Bill Luallen

Bill Luallen is the Director of Technical Services for XL North, a division of Textile Rubber and Chemical Company. He is the current IICRC CCMT TAC Chair and also the former Vice Chair of the RFMT. He participates on many panels and boards including the CRI 204/205 Carpet Maintenance and Cleaning Standards. When Bill is not traveling to work with customers or talking on the phone, he spends all his down time with his wife Cynthia of 30 years, outside enjoying this beautiful world.

maintenanceresilientResilient Floor Care

“Tag, you’re it!”—that saying always makes me laugh. From childhood to adulthood, when you get “tagged” with a task, it’s all on you! So, when a customer contacts you to come to their space to figure out what’s wrong with their resilient flooring, it’s all on you to provide them with some answers to their concerns.

Understanding Resilient Flooring Types

Resilient flooring, covering about 28% of the commercial market according to Floor Focus magazine, offers durability, a vast array of styles, and relative ease of maintenance. However, even the most durable resilient floor can succumb to cleaning woes if not cared for properly. This article will guide you through inspecting resilient flooring for cleaning issues, helping you maintain its appearance and functionality.

Before assessing the issues, it’s crucial to understand the various types of resilient flooring, as each has unique cleaning and maintenance requirements.

Luxury Vinyl Tile (LVT) & Luxury Vinyl Plank (LVP): An extremely popular choice for the last 15 yrs. LVT/LVP offers realistic wood, stone or frankly any material you can imagine at a lower cost than the real thing.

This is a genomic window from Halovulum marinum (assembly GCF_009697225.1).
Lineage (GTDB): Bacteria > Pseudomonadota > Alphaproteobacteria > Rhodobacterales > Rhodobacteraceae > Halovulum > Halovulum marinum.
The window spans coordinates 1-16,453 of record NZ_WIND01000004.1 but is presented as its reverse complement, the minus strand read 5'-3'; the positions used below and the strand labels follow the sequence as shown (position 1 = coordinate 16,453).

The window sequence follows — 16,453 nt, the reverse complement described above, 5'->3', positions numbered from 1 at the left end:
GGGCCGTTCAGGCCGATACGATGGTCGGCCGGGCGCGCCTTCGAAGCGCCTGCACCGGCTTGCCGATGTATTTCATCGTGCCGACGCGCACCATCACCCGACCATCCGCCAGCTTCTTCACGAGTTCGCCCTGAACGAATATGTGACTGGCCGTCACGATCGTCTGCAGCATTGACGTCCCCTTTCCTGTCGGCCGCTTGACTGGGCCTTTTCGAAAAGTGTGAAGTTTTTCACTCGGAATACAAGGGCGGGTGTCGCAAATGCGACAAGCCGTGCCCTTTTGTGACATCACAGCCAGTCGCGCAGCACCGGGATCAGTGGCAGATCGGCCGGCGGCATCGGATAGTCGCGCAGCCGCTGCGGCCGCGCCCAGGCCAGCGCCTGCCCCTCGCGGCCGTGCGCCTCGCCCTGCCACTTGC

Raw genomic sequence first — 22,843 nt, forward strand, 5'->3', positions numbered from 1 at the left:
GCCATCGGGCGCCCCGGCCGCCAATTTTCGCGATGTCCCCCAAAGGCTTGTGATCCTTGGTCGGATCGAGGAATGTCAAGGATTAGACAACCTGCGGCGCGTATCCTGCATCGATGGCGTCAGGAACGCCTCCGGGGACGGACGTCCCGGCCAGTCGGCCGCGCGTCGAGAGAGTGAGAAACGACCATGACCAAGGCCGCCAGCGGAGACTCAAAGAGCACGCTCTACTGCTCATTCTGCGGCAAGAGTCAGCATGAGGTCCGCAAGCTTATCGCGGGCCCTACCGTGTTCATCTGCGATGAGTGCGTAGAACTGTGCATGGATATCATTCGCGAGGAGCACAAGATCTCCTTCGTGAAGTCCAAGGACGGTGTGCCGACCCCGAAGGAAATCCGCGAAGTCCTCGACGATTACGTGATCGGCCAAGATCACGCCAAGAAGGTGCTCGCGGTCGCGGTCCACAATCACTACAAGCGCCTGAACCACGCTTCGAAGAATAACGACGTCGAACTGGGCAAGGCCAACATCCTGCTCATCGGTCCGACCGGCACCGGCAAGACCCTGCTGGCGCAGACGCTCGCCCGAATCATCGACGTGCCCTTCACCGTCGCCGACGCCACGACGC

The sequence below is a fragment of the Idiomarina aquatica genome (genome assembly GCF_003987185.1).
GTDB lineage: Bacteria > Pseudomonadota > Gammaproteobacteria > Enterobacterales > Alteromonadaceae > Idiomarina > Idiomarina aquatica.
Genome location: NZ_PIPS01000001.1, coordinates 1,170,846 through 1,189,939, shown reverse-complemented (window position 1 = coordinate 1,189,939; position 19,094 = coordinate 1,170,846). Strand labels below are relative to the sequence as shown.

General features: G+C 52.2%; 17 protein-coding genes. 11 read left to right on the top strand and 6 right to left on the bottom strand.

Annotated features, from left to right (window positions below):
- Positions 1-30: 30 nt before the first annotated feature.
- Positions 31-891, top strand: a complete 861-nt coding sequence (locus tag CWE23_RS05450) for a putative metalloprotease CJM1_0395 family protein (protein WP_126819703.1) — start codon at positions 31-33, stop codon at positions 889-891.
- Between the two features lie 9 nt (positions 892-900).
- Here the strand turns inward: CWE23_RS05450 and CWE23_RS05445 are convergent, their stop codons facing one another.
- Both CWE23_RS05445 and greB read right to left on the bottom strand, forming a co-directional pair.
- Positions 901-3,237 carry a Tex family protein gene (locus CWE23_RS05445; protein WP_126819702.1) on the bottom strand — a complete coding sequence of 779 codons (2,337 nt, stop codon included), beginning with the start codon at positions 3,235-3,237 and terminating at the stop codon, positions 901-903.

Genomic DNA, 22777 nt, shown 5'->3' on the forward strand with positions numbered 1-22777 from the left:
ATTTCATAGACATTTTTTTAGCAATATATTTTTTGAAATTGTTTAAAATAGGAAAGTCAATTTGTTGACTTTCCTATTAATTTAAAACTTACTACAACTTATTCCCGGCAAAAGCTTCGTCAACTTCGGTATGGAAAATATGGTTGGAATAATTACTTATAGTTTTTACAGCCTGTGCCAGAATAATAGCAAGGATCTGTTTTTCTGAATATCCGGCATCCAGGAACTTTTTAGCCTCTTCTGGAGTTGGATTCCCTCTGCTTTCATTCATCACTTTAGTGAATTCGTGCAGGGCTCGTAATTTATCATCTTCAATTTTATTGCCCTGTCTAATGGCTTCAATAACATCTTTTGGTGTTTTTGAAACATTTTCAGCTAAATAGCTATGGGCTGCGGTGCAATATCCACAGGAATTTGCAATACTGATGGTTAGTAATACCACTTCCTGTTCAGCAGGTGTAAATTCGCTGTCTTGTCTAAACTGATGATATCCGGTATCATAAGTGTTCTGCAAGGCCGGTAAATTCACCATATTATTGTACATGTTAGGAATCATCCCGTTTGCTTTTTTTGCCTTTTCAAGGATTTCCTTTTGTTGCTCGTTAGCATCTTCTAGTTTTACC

LVT flooring is made up of multiple layers:

  • A factory applied urethane coating (sprayed on)
  • A clear wear layer that protects the design from scratches, stains, and fading.
  • A design layer (photograph) that creates the realistic look of wood, stone, or other materials.
  • A core layer that provides stability and comfort underfoot.
  • A backing layer that is adhered to the subfloor.

Sheet Vinyl Homogeneous (HO) or Heterogeneous (HE): These come in rolls and are perfect for large, open spaces likes medical facilities. Sheet vinyl is known for its water resistance and can be heat or chemical welded to make it a liquid barrier and easy cleaning, making it ideal for areas prone to spills. HE Sheet Vinyl is made up of multiple layers and HO Sheet Vinyl is the same throughout.

  • Both types come with a factory applied urethane coating (sprayed on)
  • HE comes with a clear wear layer that protects the design from scratches, stains, and fading.
  • HE has a design layer (photograph) that creates the realistic look of wood, stone, or other materials.
  • A backing layer that helps to prevent moisture from damaging the subfloor.

Vinyl Composition Tile (VCT): VCT is known for its affordability and long-lasting performance. Vinyl composition tile is a resilient tile floor covering composed of binder, fillers, and pigments compounded with suitable stabilizers and processing aids. The binder consists of polymers and copolymers of vinyl chloride, other modifying resins, and plasticizers Due to its construction, VCT is porous, and requires an acrylic floor finish. VCT is also fairly brittle (when not glued to a substrate), so it only comes in 12” x 12”.   It’s available in a vast array of colors.